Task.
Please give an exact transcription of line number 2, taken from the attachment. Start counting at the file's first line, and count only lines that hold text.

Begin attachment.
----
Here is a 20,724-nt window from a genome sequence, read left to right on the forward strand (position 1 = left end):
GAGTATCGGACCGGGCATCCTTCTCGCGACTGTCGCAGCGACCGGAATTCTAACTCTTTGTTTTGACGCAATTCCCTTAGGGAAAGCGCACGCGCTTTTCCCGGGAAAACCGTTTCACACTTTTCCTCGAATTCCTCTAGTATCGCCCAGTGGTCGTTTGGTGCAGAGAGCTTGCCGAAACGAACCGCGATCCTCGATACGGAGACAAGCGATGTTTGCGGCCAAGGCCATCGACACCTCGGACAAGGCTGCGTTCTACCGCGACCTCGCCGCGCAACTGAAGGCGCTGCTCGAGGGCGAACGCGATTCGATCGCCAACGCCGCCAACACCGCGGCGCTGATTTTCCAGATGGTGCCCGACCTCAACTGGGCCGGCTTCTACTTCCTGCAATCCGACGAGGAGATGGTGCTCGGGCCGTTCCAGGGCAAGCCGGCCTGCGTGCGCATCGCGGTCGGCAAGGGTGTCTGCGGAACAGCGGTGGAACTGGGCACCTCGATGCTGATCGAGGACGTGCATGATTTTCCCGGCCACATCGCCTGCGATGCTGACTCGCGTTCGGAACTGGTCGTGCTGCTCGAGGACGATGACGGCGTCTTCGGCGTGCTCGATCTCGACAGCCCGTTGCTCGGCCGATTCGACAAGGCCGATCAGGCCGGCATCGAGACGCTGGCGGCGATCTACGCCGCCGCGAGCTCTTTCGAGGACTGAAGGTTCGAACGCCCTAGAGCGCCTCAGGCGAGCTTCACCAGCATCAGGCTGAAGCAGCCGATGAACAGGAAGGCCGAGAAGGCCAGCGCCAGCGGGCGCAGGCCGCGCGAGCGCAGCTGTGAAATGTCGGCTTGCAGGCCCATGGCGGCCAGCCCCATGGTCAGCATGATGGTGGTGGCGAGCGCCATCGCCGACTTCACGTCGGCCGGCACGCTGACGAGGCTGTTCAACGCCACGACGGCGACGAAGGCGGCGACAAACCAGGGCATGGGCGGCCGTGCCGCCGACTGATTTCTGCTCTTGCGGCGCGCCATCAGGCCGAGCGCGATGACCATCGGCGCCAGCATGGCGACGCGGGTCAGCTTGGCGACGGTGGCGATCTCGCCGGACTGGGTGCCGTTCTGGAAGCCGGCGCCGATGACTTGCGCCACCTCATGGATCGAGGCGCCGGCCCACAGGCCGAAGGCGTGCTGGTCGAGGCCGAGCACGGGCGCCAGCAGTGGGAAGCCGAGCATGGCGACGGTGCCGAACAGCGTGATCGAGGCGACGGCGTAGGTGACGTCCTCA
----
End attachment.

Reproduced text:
GAGTATCGGACCGGGCATCCTTCTCGCGACTGTCGCAGCGACCGGAATTCTAACTCTTTGTTTTGACGCAATTCCCTTAGGGAAAGCGCACGCGCTTTTCCCGGGAAAACCGTTTCACACTTTTCCTCGAATTCCTCTAGTATCGCCCAGTGGTCGTTTGGTGCAGAGAGCTTGCCGAAACGAACCGCGATCCTCGATACGGAGACAAGCGATGTTTGCGGCCAAGGCCATCGACACCTCGGACAAGGCTGCGTTCTACCGCGACCTCGCCGCGCAACTGAAGGCGCTGCTCGAGGGCGAACGCGATTCGATCGCCAACGCCGCCAACACCGCGGCGCTGATTTTCCAGATGGTGCCCGACCTCAACTGGGCCGGCTTCTACTTCCTGCAATCCGACGAGGAGATGGTGCTCGGGCCGTTCCAGGGCAAGCCGGCCTGCGTGCGCATCGCGGTCGGCAAGGGTGTCTGCGGAACAGCGGTGGAACTGGGCACCTCGATGCTGATCGAGGACGTGCATGATTTTCCCGGCCACATCGCCTGCGATGCTGACTCGCGTTCGGAACTGGTCGTGCTGCTCGAGGACGATGACGGCGTCTTCGGCGTGCTCGATCTCGACAGCCCGTTGCTCGGCCGATTCGACAAGGCCGATCAGGCCGGCATCGAGACGCTGGCGGCGATCTACGCCGCCGCGAGCTCTTTCGAGGACTGAAGGTTCGAACGCCCTAGAGCGCCTCAGGCGAGCTTCACCAGCATCAGGCTGAAGCAGCCGATGAACAGGAAGGCCGAGAAGGCCAGCGCCAGCGGGCGCAGGCCGCGCGAGCGCAGCTGTGAAATGTCGGCTTGCAGGCCCATGGCGGCCAGCCCCATGGTCAGCATGATGGTGGTGGCGAGCGCCATCGCCGACTTCACGTCGGCCGGCACGCTGACGAGGCTGTTCAACGCCACGACGGCGACGAAGGCGGCGACAAACCAGGGCATGGGCGGCCGTGCCGCCGACTGATTTCTGCTCTTGCGGCGCGCCATCAGGCCGAGCGCGATGACCATCGGCGCCAGCATGGCGACGCGGGTCAGCTTGGCGACGGTGGCGATCTCGCCGGACTGGGTGCCGTTCTGGAAGCCGGCGCCGATGACTTGCGCCACCTCATGGATCGAGGCGCCGGCCCACAGGCCGAAGGCGTGCTGGTCGAGGCCGAGCACGGGCGCCAGCAGTGGGAAGCCGAGCATGGCGACGGTGCCGAACAGCGTGATCGAGGCGACGGCGTAGGTGACGTCCTCA